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10 hours ago, nursej22 said:

Except that the answers to many of the questions are available, but many just don't want to know or don't believe actual experts. The CDC pink book is available on line and is a wealth of information. Children's Hospital of Philadelphia has great informational videos. These sources explain among other things: why so many, so soon; why give Hep B at birth; adjuvants; and  thimerosal which was removed from single dose childhood vaccines in 2001. I mentioned it before, but the Advisory Committee  on Immunization Practices (ACIP) meets 3 times a year to review data and make adjust recommended vaccine schedules for children and adults. This committee is made of of experts: physicians (including pediatricians) researchers, immunologists, epidemiologists, nurses and lay persons. I trust their judgement about vaccines more than a solitary person with internet access. 

I want to start with saying I agree vaccines have improved and extended lives. I got my 2nd shingrix vaccine yesterday.

You have to recognize that a percentage of the population does not trust the CDC, so telling people to read the pink book and trust the experts is not going to convince them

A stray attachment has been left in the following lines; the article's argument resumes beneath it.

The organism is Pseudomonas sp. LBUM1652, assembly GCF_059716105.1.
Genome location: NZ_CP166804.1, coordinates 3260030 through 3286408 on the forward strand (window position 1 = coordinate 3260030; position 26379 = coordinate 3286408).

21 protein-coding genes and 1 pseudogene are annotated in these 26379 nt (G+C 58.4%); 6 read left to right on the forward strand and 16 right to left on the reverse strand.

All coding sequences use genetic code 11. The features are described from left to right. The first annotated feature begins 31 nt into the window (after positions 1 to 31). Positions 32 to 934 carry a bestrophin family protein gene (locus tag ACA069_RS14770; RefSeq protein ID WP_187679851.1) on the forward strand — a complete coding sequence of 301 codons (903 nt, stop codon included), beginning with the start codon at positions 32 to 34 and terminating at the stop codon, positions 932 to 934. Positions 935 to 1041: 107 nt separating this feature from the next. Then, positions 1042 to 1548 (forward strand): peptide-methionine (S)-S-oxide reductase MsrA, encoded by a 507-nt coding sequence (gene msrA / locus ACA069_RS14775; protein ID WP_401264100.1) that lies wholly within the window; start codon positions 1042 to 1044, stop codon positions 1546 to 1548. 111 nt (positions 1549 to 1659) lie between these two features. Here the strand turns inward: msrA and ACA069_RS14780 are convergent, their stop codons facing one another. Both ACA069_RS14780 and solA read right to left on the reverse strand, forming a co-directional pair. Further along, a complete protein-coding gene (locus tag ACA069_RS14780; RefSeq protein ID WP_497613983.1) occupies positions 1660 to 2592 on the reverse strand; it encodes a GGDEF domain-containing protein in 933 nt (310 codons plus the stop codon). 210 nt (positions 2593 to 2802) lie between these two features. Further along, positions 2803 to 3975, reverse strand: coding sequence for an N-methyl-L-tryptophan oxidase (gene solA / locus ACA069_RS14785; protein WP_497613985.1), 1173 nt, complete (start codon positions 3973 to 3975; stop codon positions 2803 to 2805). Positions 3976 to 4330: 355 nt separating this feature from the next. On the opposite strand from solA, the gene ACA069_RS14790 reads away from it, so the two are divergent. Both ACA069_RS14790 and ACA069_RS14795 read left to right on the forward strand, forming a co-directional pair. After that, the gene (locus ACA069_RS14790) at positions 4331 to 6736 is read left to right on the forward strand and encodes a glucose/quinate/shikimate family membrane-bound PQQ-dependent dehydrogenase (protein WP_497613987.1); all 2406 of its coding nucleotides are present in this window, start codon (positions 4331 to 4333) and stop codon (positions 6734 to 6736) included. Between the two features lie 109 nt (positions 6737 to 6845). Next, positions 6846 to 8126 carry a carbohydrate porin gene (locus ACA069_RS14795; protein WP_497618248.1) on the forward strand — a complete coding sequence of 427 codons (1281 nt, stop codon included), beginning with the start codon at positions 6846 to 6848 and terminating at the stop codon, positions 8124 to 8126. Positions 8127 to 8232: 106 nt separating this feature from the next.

People have legitimate reasons not to trust the CDC specifically and the medical community in general.  A few that I can think of include:

1.  The Tuskegee Syphilis Study run by the US Public Health Service and the CDC.  Black men were told they would be receiving medical care and instead were used to study untreated syphilis. 

The study began in 1932.  By 1945 it was clear that penicillin was the best treatment for syphilis.  They were not offered treatment.  Instead CDC and USPHS worked to prevent them from receiving treatment. 

In 1969 the CDC reaffirmed the need for the study and gained local medical societies’ support (AMA and NMA chapters officially support continuation of study).

The study wasn't halted until 1972 when someone leaked information about the study to the press.  Public outrage stopped the study.